DRAWING LIFE by fred hatt


Urb Ab

Filed under: Photography: Structure — Tags: , , , — fred @ 23:43

Angular Composition, 2012, photo by Fred Hatt

In drawing and painting I’m a realist, but in photography I lean towards abstraction.  I’m always looking for patterns that, put in a frame, become abstract paintings or sculptures.  It’s about striking patterns in shape, light, texture, or color, unusual simplicity or complexity, striking juxtapositions, or pictorial elements such as linearity or dynamic asymmetry occurring in the real world.  I have no need to go anywhere exotic to find such pictures.  They are everywhere around me in the busy city, and I only need the eye to spot them and a camera to collect them.  Here I’ll share a selection of finds, all photographed in the calendar year 2012 in New York City.

Collision of Architectures, 2012, photo by Fred Hatt

The details of old buildings are, of course, deliberate sculpture, but they can look different framed in context or removed from context and scale.

Architectural Ornament, 2012, photo by Fred Hatt

Spring at the Museum, 2012, photo by Fred Hatt

The structures of classical architecture stand in harmonious relation to biological nature.  Modern architecture is more concerned with physics: light and space.

Passageway, 2012, photo by Fred Hatt

Tile Counter, 2012, photo by Fred Hatt

Light is the magic ingredient of architecture, the special sauce that turns the most solid material and form into protean imagery.

Aluminum Panels, 2012, photo by Fred Hatt

Urban E, 2012, photo by Fred Hatt

Things that are more or less fixed exist in constant relation to things that are always changing.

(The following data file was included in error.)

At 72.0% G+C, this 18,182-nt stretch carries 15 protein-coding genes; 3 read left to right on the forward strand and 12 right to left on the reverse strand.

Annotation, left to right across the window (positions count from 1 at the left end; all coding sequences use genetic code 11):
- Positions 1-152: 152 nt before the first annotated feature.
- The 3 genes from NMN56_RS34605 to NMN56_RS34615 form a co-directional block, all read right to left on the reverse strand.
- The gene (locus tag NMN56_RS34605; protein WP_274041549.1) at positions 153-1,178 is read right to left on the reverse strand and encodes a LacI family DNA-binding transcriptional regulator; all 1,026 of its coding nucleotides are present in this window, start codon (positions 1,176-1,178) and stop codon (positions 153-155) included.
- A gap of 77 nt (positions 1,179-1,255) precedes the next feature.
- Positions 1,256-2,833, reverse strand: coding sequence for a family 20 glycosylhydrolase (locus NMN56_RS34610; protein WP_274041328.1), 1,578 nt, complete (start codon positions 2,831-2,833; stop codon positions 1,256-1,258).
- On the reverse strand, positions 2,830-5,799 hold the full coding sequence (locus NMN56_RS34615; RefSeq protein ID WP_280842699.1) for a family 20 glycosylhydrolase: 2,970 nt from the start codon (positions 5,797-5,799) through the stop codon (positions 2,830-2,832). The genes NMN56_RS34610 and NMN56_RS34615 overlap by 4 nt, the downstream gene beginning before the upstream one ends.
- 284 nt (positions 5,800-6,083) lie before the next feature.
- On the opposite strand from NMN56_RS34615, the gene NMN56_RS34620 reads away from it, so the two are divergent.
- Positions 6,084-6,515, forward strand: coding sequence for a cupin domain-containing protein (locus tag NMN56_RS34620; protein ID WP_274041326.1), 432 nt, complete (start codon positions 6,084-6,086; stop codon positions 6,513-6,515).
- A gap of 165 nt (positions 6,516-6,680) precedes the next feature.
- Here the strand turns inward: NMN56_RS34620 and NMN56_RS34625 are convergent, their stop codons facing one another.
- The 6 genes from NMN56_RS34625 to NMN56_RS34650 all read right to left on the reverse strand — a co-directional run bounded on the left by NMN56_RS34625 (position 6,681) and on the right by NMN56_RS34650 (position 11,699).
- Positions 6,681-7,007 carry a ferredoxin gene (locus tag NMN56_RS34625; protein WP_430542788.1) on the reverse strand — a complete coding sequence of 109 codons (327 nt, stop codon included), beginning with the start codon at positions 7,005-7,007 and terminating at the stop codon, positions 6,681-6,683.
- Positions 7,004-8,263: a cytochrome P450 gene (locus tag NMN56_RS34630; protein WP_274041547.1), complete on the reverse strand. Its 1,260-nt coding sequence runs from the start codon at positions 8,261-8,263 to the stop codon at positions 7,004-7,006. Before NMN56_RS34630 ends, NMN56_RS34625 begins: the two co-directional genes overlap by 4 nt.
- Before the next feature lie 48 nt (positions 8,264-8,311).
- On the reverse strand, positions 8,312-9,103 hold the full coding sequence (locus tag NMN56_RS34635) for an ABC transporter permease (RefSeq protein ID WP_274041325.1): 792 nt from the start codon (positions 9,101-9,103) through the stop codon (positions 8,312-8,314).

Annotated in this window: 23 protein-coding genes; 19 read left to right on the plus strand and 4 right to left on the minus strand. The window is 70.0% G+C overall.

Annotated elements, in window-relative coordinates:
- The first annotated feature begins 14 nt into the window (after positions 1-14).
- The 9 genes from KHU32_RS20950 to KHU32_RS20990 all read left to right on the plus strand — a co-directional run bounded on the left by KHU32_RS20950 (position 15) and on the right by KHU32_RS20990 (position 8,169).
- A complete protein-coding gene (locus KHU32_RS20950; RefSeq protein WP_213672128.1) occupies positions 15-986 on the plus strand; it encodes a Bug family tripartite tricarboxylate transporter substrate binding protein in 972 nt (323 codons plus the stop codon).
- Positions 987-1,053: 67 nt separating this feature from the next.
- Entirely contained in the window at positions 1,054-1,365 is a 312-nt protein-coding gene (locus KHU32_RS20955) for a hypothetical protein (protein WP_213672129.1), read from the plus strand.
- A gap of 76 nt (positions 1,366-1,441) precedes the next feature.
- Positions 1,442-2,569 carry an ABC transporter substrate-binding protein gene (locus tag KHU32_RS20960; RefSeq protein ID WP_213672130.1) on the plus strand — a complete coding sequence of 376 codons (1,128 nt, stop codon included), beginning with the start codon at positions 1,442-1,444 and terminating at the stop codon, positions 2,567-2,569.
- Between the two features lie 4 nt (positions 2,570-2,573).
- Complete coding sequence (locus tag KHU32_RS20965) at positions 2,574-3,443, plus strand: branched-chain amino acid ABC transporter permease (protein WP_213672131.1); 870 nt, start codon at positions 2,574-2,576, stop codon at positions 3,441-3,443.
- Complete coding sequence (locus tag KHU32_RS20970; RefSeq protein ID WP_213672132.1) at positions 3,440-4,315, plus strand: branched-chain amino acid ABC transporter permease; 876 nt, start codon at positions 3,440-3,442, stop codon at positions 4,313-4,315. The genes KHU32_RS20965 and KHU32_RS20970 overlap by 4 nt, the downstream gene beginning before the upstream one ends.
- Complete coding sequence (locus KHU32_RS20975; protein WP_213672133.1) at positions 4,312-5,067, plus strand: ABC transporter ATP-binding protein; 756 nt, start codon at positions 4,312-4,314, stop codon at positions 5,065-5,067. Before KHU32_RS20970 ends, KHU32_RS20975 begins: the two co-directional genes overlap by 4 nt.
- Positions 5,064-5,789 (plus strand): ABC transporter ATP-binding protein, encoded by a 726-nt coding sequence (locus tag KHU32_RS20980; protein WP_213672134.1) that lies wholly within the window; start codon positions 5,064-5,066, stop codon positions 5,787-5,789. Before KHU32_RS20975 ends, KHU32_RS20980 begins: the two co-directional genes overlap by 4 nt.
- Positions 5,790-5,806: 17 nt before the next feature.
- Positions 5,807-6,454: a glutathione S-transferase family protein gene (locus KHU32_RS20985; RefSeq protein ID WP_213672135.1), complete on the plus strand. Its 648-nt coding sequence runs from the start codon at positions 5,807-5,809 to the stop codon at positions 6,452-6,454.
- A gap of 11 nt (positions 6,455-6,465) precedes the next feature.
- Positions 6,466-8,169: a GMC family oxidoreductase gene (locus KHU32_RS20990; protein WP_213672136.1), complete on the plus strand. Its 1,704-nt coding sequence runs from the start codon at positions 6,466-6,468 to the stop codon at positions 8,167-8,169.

Curtain, 2012, photo by Fred Hatt

Fence Holes, 2012, photo by Fred Hatt

It is the negative space, the holes in things and the gaps between things, that give form and meaning to matter.

Flagpole, 2012, photo by Fred Hatt

Glancing Light, 2012, photo by Fred Hatt

People design things, but the ideas of the mind have a certain rigidity.  Chaos adds its wildness, and brings them to life.

Lines Against the Sky, 2012, photo by Fred Hatt

BS, 2012, photo by Fred Hatt

Even light that is built rarely remains under tight control.

Water Wall, 2012, photo by Fred Hatt

Architectural Office, 2012, photo by Fred Hatt

Look behind any surface and see further layers.

Diagonal Grid, 2012, photo by Fred Hatt

Bright and Dark, 2012, photo by Fred Hatt

Mercury cycles quickly, and Saturn cycles slowly.  The world is cycles upon cycles upon cycles, all possible wavelengths combined.

Fountain, 2012, photo by Fred Hatt

Rusted Chair, 2012, photo by Fred Hatt

Time makes a simple metal chair into a fractal forest.

The row of pinstriped buildings below seems at first glance a procession of uniform monoliths, but closer inspection shows that no  lines align perfectly.  This row is crooked like “yaeba” teeth.

Avenue of the Americas, 2012, photo by Fred Hatt

Orange and Green, 2012, photo by Fred Hatt

Gratings in Headlights, 2012, photo by Fred Hatt

Light and color make the dullest things dynamic, when you look at the light and color rather than at the things.

Service Station, 2012, photo by Fred Hatt

Six Eighty One, 2012, photo by Fred Hatt

Contrasting qualities, rectilinear and organic, luminous and shadowy, exist in mutual distinction.

Sharp and Soft, 2012, photo by Fred Hatt

“21”, 2012, photo by Fred Hatt

Complexity emerges.  Simplicity distills.

Iron Bench, 2012, photo by Fred Hatt

Luminous Gap, 2012, photo by Fred Hatt


The Doodle Abides

Nature Boy, 2012, by Fred Hatt